Date of Award


Degree Type


Degree Name

Doctor of Philosophy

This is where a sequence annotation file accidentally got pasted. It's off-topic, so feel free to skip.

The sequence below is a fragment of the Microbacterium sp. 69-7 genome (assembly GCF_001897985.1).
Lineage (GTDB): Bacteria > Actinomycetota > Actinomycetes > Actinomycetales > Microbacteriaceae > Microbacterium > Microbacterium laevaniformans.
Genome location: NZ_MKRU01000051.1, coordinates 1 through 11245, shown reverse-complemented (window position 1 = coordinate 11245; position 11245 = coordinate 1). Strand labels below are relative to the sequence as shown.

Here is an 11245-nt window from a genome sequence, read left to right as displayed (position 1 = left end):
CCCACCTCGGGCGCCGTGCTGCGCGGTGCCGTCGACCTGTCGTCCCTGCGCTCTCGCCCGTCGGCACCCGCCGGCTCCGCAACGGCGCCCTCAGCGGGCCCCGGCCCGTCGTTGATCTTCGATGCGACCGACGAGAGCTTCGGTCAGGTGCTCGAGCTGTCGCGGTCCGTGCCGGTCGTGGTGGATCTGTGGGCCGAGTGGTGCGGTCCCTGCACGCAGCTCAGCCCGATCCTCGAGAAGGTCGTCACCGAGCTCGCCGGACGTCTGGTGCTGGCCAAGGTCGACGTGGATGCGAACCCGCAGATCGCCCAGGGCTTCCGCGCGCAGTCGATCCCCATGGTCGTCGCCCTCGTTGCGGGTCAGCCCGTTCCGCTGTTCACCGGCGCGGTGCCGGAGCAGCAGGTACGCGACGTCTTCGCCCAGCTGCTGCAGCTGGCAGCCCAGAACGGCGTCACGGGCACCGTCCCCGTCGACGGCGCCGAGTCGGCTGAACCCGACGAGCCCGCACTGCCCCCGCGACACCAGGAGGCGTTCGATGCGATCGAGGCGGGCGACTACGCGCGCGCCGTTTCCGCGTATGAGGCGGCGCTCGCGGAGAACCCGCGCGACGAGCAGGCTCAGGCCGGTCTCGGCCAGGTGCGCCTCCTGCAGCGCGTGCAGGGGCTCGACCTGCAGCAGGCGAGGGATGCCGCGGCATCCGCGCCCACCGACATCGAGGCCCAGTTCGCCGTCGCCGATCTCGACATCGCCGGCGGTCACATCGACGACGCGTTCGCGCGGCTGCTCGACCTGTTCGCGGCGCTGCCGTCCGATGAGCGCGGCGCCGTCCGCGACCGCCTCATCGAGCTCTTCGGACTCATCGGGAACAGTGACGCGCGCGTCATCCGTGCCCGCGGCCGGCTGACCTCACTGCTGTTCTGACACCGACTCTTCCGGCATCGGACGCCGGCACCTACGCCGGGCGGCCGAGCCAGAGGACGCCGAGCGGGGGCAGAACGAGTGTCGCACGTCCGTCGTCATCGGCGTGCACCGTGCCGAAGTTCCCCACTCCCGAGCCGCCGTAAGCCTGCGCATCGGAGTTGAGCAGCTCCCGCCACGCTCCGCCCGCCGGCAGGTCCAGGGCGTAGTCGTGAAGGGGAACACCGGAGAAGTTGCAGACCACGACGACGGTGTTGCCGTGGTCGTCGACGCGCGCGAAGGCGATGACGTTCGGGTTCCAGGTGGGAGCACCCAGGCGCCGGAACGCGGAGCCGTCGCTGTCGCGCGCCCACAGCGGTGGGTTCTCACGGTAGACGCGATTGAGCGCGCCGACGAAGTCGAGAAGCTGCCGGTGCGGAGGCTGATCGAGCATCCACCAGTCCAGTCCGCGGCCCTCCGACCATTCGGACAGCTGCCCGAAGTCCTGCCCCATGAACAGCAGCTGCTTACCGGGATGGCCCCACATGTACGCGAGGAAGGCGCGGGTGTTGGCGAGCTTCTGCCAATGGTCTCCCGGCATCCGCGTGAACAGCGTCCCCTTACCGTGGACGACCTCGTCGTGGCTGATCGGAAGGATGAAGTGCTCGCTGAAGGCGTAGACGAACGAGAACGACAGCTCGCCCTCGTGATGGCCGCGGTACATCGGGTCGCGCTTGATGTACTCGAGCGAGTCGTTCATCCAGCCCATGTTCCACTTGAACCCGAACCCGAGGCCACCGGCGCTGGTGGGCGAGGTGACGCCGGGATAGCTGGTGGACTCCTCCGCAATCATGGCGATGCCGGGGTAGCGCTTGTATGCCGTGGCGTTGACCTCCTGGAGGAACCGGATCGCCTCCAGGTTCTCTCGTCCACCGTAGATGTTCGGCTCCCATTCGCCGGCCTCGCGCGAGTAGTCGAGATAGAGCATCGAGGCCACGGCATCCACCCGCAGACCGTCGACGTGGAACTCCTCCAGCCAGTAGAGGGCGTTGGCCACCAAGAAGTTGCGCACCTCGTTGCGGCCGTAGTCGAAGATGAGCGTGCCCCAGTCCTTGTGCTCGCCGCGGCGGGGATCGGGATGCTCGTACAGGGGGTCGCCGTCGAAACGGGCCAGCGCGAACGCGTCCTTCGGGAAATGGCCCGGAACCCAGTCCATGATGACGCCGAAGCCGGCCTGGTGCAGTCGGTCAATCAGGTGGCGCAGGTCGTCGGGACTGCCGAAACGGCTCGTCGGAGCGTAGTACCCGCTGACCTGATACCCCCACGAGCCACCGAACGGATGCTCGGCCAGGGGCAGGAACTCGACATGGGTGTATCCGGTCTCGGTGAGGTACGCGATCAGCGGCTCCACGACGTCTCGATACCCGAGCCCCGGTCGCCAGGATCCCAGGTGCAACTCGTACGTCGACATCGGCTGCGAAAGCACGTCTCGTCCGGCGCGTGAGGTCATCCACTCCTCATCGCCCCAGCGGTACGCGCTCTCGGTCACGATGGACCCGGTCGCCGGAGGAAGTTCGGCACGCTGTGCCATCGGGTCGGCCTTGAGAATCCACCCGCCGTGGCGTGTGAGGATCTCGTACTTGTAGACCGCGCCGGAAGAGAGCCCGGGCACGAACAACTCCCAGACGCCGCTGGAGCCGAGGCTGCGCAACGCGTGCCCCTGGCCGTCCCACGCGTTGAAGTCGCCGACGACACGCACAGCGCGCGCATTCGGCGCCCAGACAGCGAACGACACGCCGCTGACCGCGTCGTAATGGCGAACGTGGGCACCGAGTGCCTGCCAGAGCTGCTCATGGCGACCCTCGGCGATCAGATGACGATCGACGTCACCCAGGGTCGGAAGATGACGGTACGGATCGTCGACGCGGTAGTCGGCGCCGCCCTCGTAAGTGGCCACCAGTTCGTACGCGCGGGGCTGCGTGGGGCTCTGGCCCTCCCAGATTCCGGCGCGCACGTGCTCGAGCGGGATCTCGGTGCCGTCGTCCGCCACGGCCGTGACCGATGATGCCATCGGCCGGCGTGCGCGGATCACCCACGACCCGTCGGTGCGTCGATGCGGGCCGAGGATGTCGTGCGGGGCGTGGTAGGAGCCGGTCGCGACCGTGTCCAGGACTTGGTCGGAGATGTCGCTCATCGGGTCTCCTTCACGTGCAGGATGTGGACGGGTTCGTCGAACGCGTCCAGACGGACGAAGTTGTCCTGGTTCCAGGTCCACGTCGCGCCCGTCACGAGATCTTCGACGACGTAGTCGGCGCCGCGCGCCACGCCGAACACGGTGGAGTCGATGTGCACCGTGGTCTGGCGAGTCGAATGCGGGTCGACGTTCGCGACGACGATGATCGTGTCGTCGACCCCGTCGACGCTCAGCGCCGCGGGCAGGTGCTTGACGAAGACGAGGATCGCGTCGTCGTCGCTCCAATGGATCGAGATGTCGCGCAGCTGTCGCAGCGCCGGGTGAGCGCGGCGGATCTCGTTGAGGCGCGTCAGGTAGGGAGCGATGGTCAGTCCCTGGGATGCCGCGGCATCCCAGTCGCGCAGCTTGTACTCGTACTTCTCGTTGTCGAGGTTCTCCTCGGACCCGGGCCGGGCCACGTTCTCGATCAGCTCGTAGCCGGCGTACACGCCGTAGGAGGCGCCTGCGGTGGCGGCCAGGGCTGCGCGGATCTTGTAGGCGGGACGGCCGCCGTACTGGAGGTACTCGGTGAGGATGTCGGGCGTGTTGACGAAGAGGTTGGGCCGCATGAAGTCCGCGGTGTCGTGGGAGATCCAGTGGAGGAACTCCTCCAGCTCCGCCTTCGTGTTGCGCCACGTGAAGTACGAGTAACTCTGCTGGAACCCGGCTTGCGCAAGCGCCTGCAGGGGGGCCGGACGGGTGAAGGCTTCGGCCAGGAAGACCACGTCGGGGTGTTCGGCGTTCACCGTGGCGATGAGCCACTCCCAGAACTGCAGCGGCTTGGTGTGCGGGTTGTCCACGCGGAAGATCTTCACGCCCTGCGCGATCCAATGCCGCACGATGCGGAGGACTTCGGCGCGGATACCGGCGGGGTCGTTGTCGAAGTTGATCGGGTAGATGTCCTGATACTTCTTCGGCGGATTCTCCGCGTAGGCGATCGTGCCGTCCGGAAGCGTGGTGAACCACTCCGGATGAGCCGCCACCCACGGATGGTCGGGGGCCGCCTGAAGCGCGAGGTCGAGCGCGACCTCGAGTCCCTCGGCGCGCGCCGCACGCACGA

A review of the literature investigating various cognitive constructs across different maladjustment patterns indicated that, despite numerous cognitive similarities, the content domains to which cognitive processes apply may be one potentially important feature distinguishing various forms of psychological maladjustment. This proposal was empirically tested in a pilot study, in which irrational belief profiles were examined concurrently across four maladjustment patterns: depression, anxiety, the Type A behaviour pattern, and bulimia. Correlational data gathered from 63 introductory psychology students yielded data consistent with content specificity proposals.;Using a university undergraduate population, content specificity proposals were comprehensively investigated across four cognitive components: irrational beliefs, self-schemata, memory for self-relevant information, and selective attention. Study 1 provided a replication of irrational belief configurations across maladjustment patterns and further demonstrated that beliefs specific to each pattern, relative to common cognitions, significantly predicted maladjustment after a 7-week interval, beyond the prediction yielded by initial maladjustment levels alone.;Content parameters of self-schemata across maladjustment patterns were explored in study 2 via a self-referent rating paradigm. The configuration of self-descriptive information associated with each maladjustment pattern generally converged with the predicted content dimensions underlying cognitive profiles. An investigation of incidental recall for self-relevant information revealed specificity effects among depressed subjects for profile-specific material.;Study 3 tested content specificity proposals at the level of selective attention. A modification of the MacLeod, Mathews & Tata (1986) probe-detection paradigm was employed. For depressed, anxious, and bulimic groups, the results were consistent with attentional shifts toward information converging on specific cognitive profile content, relative to nonspecific material. No selective attention effects were obtained for the Type A group. Incidental recognition data further supported enhanced retention for profile-specific material for depressed individuals.;In general, the results yielded by this multi-method assessment of cognitive functioning demonstrated a high degree of convergence in the depiction of cognitive profiles associated with different forms of maladjustment. The implications of these results for the differential expression of psychological maladjustment were elaborated in the context of the cognitive-profile model of psychological maladjustment.



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